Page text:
- The Biden Administration has elected not to overrule the decision of the U.S. International Trade Commission (ITC) which placed a ban on import of Apple Watches featuring disputed blood-oxygen level reading technology.
- Medical technology firm Masimo (NASDAQ:) had alleged that Apple (AAPL) illegally incorporated its pulse oximetry technology into the latter’s watches, which led to the ban effective since December 26.
- In addition to this, Masimo is also countering a lawsuit from Apple for patent infringement, despite facing a mistrial in its court case against Apple in California.
- The ban dovetails with Apple’s decision to halt its Series 9 and Ultra 2 smartwatches, impacting its lucrative line of wearable goods that earned a staggering $8.28 billion in Q3 2023.
U.S. Administration Upholds ITC’s Ban Decision
The Biden administration has chosen not to revoke the ban imposed by the U.S. International Trade Commission (ITC). This ban restricts the import of Apple (NASDAQ:) Watches that employ the disputed blood-oxygen level reading technology.
Controversy in Medical Tech Innovation
On December 26, the ban took effect following a complaint lodged by medical tech company Masimo (NASDAQ:). According to Masimo, Apple (AAPL) illegally folded its pulse oximetry technology into the Apple Watch.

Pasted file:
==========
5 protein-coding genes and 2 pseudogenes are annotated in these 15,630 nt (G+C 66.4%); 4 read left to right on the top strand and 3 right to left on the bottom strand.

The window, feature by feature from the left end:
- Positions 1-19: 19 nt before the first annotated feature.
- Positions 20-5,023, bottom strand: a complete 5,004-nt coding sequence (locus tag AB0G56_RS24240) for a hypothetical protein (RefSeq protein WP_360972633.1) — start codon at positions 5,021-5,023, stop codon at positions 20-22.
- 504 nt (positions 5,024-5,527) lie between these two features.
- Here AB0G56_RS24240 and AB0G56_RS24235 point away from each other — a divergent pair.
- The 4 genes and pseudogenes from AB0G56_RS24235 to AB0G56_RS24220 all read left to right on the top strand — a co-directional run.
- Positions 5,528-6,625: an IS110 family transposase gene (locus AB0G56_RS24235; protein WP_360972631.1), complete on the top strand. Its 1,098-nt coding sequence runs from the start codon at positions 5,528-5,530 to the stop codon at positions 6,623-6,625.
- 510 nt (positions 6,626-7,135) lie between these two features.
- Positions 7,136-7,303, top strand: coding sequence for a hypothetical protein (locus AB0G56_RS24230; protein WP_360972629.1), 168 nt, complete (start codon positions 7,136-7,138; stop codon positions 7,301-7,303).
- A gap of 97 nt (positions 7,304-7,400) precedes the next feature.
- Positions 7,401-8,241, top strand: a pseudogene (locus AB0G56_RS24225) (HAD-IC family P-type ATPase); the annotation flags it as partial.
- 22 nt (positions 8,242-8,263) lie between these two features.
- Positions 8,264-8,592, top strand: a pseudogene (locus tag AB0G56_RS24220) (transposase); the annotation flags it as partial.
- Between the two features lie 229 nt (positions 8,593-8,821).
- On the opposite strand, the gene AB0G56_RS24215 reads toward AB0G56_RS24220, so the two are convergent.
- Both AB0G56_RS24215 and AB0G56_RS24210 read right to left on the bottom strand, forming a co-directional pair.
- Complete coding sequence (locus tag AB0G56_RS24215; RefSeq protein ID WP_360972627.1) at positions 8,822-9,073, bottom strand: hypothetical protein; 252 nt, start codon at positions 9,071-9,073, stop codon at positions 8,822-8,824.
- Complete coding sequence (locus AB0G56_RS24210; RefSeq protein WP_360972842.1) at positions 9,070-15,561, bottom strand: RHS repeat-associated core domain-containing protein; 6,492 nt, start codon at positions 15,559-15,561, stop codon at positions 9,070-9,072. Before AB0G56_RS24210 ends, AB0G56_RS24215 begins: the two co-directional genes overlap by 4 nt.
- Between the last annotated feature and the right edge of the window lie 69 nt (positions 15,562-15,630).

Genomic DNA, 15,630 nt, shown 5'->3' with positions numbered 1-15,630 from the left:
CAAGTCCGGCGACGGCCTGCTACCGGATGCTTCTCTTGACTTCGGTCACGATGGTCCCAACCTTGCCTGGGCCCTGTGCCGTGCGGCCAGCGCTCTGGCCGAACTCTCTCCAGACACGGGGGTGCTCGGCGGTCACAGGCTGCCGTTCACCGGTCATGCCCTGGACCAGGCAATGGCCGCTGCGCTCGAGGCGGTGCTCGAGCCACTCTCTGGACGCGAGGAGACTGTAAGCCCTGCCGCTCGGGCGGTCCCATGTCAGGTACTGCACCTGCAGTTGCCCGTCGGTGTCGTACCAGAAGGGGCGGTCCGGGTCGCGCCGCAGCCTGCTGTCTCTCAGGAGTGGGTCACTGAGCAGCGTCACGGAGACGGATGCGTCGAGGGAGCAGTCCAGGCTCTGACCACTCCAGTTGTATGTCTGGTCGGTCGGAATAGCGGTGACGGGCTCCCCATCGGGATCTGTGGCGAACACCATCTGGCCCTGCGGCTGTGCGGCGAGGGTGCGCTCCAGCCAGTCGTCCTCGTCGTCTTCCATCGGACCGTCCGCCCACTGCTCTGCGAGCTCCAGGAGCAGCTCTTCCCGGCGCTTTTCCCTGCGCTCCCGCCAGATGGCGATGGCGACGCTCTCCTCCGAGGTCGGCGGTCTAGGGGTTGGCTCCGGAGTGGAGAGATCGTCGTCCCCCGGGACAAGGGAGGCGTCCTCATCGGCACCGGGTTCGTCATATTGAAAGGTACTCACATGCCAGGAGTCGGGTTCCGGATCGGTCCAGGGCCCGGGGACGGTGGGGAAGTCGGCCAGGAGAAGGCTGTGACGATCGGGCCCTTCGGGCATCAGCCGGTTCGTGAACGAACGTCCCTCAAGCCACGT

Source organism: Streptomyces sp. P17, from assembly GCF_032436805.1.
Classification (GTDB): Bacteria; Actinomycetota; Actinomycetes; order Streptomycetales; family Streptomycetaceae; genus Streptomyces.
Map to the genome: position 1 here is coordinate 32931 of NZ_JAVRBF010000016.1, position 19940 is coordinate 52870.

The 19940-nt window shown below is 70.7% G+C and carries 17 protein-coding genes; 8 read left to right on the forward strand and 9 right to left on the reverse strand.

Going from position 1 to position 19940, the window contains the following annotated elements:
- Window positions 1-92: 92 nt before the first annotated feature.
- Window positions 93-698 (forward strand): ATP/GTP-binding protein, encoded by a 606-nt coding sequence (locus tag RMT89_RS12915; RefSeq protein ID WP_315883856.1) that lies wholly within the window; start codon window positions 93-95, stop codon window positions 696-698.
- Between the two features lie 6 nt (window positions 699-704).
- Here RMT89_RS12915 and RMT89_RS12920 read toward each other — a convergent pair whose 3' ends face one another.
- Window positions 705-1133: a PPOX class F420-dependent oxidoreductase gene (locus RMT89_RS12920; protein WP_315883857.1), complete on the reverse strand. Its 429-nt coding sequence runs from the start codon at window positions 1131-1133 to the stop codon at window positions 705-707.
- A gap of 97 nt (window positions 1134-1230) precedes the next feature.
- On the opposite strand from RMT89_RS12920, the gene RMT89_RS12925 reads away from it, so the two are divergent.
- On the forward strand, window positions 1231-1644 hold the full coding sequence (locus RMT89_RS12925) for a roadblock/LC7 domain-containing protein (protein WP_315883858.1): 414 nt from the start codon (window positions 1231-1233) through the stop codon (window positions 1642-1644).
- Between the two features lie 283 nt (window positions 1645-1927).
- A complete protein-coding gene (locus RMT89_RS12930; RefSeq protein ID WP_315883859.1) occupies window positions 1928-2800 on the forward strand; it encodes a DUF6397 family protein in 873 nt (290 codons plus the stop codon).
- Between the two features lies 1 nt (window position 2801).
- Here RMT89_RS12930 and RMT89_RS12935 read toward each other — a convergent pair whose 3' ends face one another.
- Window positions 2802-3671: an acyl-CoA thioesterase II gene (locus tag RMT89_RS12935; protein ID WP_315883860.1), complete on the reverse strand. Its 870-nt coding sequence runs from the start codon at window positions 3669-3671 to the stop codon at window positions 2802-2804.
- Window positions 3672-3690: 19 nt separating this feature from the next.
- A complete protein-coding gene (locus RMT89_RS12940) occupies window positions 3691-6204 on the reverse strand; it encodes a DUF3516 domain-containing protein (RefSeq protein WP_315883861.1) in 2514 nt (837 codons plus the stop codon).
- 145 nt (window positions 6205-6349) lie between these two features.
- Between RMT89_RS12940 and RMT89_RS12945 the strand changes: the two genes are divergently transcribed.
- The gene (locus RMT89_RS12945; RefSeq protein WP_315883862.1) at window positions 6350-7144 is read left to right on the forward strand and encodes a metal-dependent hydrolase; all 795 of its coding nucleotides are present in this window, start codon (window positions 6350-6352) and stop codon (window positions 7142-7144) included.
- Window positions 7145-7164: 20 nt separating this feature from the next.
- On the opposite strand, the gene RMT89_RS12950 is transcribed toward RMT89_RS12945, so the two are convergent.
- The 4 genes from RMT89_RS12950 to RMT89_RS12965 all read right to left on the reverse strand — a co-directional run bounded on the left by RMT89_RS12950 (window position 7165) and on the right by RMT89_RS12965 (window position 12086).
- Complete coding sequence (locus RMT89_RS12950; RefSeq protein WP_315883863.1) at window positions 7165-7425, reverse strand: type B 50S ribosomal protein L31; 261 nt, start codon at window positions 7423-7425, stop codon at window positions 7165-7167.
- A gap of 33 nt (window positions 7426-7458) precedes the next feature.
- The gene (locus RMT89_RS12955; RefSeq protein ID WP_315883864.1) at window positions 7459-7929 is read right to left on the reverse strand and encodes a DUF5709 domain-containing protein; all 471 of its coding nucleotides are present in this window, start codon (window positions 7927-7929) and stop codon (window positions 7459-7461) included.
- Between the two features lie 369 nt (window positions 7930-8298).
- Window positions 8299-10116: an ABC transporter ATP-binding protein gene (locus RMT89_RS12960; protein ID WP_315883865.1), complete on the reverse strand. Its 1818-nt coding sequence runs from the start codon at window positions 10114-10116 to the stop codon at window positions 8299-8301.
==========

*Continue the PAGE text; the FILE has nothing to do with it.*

ITC’s final verdict
“Following meticulous consultations, Katherine Tai, the Ambassador, has opted not to reverse the ITC’s verdict. Hence, the ITC’s decision was finalized on December 26, 2023,” was announced in the agency’s decision.
Masimo, which is embroiled in a mistrial relating to its federal court case against Apple in California, is also counter-suing Apple for violating its patent rights.
Apple’s Revenue Impact
Apple’s decision to discontinue the sales of its Series 9 and Ultra 2 smartwatches corresponded with the ban. This move has resulted in repercussions for Apple’s profitable wearable department, which stashed away a whopping $8.28 billion in Q3 2023.
Determining the long-term impact of this ban on trading, particularly for assets related to Apple and Masimo could be crucial for future forecasts given the significant developments in courts and markets involving high-level patent and import disputes.